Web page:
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Vaikobi 2021 Boots - LEADERBOARD

An interview with Michael Weber and Jeff Braddon on the 2021 Jackrabbit J/22 regatta

by David Schmidt 15 Sep 2021 08:00 PDT September 18 and 19, 201
Racecourse action at the Jackrabbit J/22 Regatta © Image courtesy of the Jackrabbit J/22 Regatta

When it comes to keelboat simplicity, it's tough to beat the J/22, a design that Rod Johnstone lit with sense and color in 1983. While the J/22 wasn't the global sensation of its older sister, the J/24, or its much younger niece, the J/70, the 22-foot, family-oriented keelboat is actively sailed in some eighteen countries. To date, some 1,650 J/22s have been built, and the design was used as the platform of choice for the International Women's Keelboat Championship from 1991 to 2011.

Today, the now-classic design is widely raced on both saltwater and freshwater, and it regularly attracts strong sailors to a wide range of events.

One such freshwater regatta is the 2021 Jackrabbit J/22 regatta, which is set to unfurl on the waters of Canandaigua Lake and will be hosted by the Canandaigua Yacht Club in Canandaigua, New York, from September 18 and 19.

I checked in with Michael Weber and Jeff Braddon, who serve as advisor emeritus and chair (respectively) of the 2021 Jackrabbit J/22 regatta, via email, to learn more about this One Design event.

Can you tell us about the regatta's history and culture?

The Jackrabbit was initially held in the mid 90s. The Canandaigua [J/22] Fleet was newly formed, and we had half a dozen boats at the club.

Over the years our fleet has grown to 17 boats. The regatta is meant to be a fun time for all. We want sailors to come to Canandaigua and enjoy our beautiful Finger Lake.

What kind of entry numbers are you seeing this year? Also, how do these stack up to previous editions of the regatta?

With the pandemic still active we are hoping for 20-25 participants. Last year we did a racing day and picnic just for [our local] fleet. We have [been] drawing participants mostly from the Northeast [USA] and Canada. Some Ohio participants say that they have their best sailing of the year at Canandaigua.

We are hoping that the Canadian border will open as we have had a strong showing for them with skippers and crew who have participated in J/22 events in North America and Europe

Given Canandaigua's proximity to Canada, has the border situation cast any shadows on your entry list?

Definitely. We typically have three to five boats form Canada. They usually win the Distance Travel Award each year.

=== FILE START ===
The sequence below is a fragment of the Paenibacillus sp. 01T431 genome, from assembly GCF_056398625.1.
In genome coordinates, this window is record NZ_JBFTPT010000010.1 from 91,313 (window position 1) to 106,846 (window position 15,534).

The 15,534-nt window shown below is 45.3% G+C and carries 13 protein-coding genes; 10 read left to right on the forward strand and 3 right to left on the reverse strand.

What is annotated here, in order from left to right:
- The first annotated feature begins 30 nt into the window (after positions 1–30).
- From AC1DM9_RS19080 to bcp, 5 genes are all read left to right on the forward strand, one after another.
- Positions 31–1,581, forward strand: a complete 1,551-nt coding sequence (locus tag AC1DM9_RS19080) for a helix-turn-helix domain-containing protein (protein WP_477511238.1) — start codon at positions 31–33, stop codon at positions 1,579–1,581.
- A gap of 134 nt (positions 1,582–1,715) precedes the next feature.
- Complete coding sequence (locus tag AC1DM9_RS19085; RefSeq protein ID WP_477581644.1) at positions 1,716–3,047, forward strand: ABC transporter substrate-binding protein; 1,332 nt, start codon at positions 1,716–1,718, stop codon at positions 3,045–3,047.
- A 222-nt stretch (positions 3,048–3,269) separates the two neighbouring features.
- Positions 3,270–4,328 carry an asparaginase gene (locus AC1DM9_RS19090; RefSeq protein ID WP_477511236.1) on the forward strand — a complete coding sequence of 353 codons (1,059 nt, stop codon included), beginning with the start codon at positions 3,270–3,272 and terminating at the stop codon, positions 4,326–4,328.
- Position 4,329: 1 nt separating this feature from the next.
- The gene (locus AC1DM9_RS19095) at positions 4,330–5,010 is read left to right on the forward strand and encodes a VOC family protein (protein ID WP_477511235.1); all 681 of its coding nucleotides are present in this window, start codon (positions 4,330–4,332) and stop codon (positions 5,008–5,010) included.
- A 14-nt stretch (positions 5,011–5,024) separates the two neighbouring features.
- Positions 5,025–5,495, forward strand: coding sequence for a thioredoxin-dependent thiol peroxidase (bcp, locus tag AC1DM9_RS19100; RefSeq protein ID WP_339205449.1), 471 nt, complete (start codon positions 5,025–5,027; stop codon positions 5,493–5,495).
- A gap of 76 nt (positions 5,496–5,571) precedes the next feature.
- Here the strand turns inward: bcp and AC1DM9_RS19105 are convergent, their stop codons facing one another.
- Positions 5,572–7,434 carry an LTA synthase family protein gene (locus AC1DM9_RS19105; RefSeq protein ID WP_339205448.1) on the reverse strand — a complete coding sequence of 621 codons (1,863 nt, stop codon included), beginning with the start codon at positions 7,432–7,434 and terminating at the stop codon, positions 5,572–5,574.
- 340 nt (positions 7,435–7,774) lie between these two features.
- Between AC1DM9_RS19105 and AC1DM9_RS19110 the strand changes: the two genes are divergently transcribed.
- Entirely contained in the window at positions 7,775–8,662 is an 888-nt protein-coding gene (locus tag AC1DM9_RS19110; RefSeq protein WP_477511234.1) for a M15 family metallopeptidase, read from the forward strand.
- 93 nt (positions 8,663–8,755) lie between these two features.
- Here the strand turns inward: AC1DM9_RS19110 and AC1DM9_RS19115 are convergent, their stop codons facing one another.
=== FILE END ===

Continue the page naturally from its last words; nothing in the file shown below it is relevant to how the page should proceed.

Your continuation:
We are in close contact with our Canadian friends, and [we're] hoping [that] things will open up.

[Our friends at the Hudson Yacht Club in Canada] are hosting the Canadian Championship the week before our regatta and in hopes that some participants will join us.

What kinds of competitors does this regatta tend to attract? Also, where do these sailors tend to hail from?

Competition comes mainly from the Northeast, but we have many top sailors show up. [For example,] Travis Odenbach, Chris Doyle, Kevin Doyle, Mike Ingham, Michel Cimon, Ron Harris, Richard (Dick) Hallagan are among the many sailors who have attended.

Weather-wise, what kind of conditions can sailors expect to encounter on Canandaigua Lake in mid-to-late-September? Also, what are the best-case and worst-case weather scenarios?

We have held the regatta in the spring (mid-May) for many years. The conditions could be pretty much anything you might expect cold, warm, too much wind and not enough [breeze].

This year we are trying the early fall, which is beautiful in the Finger Lakes. The temperatures are typically mild during the day with lots of sunshine. Great for those that camp at the club. Winds will hopefully be in the 8-12 range.

Fall here is beautiful!

If you could offer one piece of advice to visiting (and local) teams, what would it be?

Come ready for great small lake racing. We typically have winds from the west, but they can be shifty.

If the winds are southerly, races tend to be longer and waves build the length (16 miles) of the lake. Water temperature is delightful so swimming is always an option if the winds die.

I know that it's still early days, but are your eying any perennial favorites for strong finishes? What about any dark horses?

Dick Hallagan is usually up there. Travis Odenbach and his crew is serious competition for everyone. Cory and Mark Sertl, if they show up, are a threat.

As we do get some very good sailors, we have a Mid Fleet Award that is the best award presented, and there is always active completion for it. Much harder to figure out or plan to be there.

Can you tell us about any efforts that you and the other regatta organizers have made to try to lower the regatta's environmental footprint or otherwise green-up the regatta?

We run a pretty tight race with the committee boat parked at the start finish and two mark-set boats. Safety is our priority and we do not feel that fewer powerboats are a good move.

Is there anything else that you'd like to add, for the record?

All of our fleet has been actively involved to make the regatta fun for everyone attending and with lots of hands involved in the planning and execution we are shooting for Fun for All. If it looks like a J/22 you are welcome to come and play on beautiful Canandaigua Lake.

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